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SPORTS WEEKEND | MOTOR RACING / SHAV GLICK

If Evans Prevails, the Sport Will Rock 'n' Roll Into a New Era

September 05, 1997|SHAV GLICK

The power brokers in motor racing today are Bill France, O. Bruton Smith, Roger Penske and Tony George.

With their organizations--France's International Speedway Corp., Smith's Speedway Motorsports, Penske's Penske Motorsports and George's Hulman & Co.--they are buying and building race tracks, grabbing choice racing dates for their tracks or their own sanctioning

bodies, and in some cases racing their own cars on their own tracks.

Andy Evans wants a seat at the table.

Since the Seattle investment banker and former sports car driver bought the almost-dead International Motor Racing Assn. last September, he and his International Motor Sports Group have:

* Changed IMSA's name to Professional SportsCar Racing, "more in keeping with what it really is."

* Bought historic Sebring International Raceway in Florida and Canada's Mosport Park, near Toronto.

* Run Team Scandia, a three-car Indy Racing League team with Eliseo Salazar, Vincenzo Sospiri and Jimmy Kite driving. Last May, at Indy, seven Scandia cars were entered.

* Run a top-fuel dragster for 18-year-old Cristin Powell in the National Hot Rod Assn.

* Bought into a NASCAR Winston Cup team with Brett Bodine driving.

* Obtained an International Hot Rod Assn. date for a new drag strip he is building at Sebring.

* Established a SportsCar office in Paris to help maintain a liaison with the FIA in sanctioning a World SportsCar Challenge, with races in the United States and Europe.

* Moved SportsCar headquarters from Tampa, Fla., to Las Vegas, where they will be located on the top floor of Las Vegas Speedway.

"I want to be a major player, definitely," Evans said during a visit to Newport Beach to set up a branch SportsCar office to handle TV programming and marketing. "I've watched Bruton Smith and Bill France very closely and I want to copy them."

Evans, 45, also watches closely the portfolio of client Bill Gates, billionaire head of Microsoft Corp. with whom he has been associated since they were in their 20s.

With SportsCar, Evans is concerned with an unusual set of demographics.

"Our target audience is 12 to 24, male and female," he said. "Generation X are the Baby Boomers' kids, and there is a great synergy between the generations. Baby Boomers are now between 35 and 50 and either own a sports car or wish they did.

"We want a market that appeals to both parents and the kids. If we can get 12-year-olds hooked, they'll be our best customers down the road."

To attract youngsters, Evans plans to repackage SportsCar into a quasi-entertainment organization with an emphasis on shorter, fast-paced races tied in with rock 'n' roll music.

"We want to build a rock 'n' roll mentality among sports car fans, the way NASCAR has done with stock cars and country music," he said. "None of our races will be more than an hour and a half except the two traditional endurance races at Daytona [24 hours] and Sebring [12 hours]. We are also eliminating all of that class confusion and will have three single-class races. No more of finishing 12th and winning your class."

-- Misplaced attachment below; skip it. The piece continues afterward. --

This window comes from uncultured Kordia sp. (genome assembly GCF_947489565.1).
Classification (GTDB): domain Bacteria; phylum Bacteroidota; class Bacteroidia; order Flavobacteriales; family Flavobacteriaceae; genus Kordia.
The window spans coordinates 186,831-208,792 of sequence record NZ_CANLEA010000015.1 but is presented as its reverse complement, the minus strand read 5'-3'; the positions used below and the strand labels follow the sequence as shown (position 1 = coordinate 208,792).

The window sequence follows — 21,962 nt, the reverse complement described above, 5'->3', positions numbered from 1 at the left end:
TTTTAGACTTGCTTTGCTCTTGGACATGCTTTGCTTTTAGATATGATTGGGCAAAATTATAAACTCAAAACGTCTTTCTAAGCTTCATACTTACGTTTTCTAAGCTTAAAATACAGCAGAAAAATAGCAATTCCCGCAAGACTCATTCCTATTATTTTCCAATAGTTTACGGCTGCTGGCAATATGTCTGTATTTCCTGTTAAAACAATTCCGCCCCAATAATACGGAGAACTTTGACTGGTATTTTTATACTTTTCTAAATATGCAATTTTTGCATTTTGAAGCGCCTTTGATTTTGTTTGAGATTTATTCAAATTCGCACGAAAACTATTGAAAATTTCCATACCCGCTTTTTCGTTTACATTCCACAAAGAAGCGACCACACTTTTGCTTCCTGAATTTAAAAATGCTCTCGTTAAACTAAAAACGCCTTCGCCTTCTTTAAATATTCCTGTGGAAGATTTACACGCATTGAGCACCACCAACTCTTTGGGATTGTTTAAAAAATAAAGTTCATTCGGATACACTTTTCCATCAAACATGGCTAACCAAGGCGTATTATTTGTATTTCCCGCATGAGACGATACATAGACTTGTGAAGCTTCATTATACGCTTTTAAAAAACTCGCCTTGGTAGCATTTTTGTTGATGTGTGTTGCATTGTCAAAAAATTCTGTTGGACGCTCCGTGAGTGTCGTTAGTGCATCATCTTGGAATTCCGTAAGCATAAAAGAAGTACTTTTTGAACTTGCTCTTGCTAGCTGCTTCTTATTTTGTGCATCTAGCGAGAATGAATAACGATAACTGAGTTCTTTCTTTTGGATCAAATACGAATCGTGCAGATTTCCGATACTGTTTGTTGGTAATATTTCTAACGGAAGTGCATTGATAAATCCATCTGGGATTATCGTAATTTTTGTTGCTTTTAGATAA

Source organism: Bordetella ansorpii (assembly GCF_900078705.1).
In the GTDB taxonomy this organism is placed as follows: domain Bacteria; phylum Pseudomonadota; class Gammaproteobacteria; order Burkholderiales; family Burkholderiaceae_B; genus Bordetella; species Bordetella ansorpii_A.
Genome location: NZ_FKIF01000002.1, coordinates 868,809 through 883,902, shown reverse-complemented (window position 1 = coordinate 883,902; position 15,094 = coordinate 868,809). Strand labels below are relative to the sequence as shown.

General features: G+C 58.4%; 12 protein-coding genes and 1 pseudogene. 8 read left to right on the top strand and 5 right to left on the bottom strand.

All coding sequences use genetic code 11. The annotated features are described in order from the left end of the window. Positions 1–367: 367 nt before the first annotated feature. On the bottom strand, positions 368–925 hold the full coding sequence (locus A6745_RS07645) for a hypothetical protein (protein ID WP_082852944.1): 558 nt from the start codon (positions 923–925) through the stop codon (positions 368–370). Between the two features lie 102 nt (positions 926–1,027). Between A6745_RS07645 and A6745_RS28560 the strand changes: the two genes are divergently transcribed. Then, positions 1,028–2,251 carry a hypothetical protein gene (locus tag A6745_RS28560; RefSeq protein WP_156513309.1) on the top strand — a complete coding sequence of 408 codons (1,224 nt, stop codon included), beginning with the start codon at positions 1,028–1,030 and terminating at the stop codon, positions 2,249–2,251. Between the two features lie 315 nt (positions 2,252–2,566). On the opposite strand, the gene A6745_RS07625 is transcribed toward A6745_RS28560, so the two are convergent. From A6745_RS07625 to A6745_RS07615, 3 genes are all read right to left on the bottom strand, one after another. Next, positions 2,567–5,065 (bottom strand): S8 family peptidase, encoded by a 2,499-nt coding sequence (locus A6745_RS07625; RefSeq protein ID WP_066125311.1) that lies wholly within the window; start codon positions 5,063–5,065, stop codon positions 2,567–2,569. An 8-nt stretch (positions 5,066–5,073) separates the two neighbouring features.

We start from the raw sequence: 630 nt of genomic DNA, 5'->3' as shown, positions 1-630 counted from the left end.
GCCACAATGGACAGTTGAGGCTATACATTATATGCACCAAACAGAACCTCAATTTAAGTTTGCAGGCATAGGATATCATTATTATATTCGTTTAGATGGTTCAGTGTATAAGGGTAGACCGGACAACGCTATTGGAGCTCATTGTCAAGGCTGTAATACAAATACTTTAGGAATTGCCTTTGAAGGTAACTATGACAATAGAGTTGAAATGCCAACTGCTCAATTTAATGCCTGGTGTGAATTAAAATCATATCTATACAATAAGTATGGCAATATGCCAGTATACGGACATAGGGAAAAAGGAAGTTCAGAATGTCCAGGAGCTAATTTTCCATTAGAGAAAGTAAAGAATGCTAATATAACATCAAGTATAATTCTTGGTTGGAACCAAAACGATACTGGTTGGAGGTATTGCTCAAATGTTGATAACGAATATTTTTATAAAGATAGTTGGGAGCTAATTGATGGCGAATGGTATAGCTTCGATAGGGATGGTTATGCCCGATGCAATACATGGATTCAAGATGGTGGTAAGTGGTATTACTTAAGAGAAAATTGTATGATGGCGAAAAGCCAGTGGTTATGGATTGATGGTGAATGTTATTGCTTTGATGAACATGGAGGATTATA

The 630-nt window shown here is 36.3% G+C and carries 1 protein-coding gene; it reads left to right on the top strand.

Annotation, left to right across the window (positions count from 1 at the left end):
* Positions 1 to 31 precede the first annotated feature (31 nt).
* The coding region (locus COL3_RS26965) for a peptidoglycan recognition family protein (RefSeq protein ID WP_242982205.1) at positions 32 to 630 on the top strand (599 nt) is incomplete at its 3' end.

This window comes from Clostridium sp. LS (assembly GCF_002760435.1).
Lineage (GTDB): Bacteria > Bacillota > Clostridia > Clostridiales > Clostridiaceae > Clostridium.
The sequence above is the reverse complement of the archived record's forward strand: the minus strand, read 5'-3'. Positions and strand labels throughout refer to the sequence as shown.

The three SportsCar classes will be World SportsCar, featuring Ferrari, Ford and the Olds Aurora, with a possibility that Chevrolet, BMW and Nissan will become involved; GT, open to Ford Mustangs, Dodge Vipers, BMWs, Porsches, Corvettes and the like, and American Stock Car, a not-too-veiled attempt to lure teams and drivers from the Sports Car Club of America's shaky Trans-Am series.

"We'll have $200,000 prize money per event per race, and Trans-Am never paid that kind of money," Evans said. "The only way to build a racing series is with money, TV and fans. We think we can do that and establish a road-racing renaissance."

One of Evans' fondest hopes is to run a race at the Marine Air Station in Tustin, site of last month's Tustin Thunder for vintage cars.

"I followed their races very closely and I'm convinced that an excellent road course could be laid out at Tustin, very similar to the Cleveland airport track used by CART," Evans said. "If Dick and John Marconi can get a second date from the Marines, it would make a big difference in our schedule. Southern California is a major market and we need to be here."

If the Tustin date is available, SportsCar will have a 12-race schedule, starting with the Daytona 24-Hour in January and concluding with the championship finale at Las Vegas in the fall.

"In the last 12 months, I've logged 400,000 miles, mostly motor racing related," Evans said. "In addition to planning 1998's SportsCar season, I've not lost sight of my own teams. The only concession I made was to quit driving myself. I finished fourth at LeMans and said that was my last race.

"I won Sebring in my Ferrari for the second time in three years, but my competition wasn't happy because I owned the track, the series and the car, but as far as I was concerned, it was no different than 1995 when I won in the same car and it was an IMSA race."

Evans held a CART franchise when he bought Dick Simon's operation in 1996, but elected to go with the IRL.

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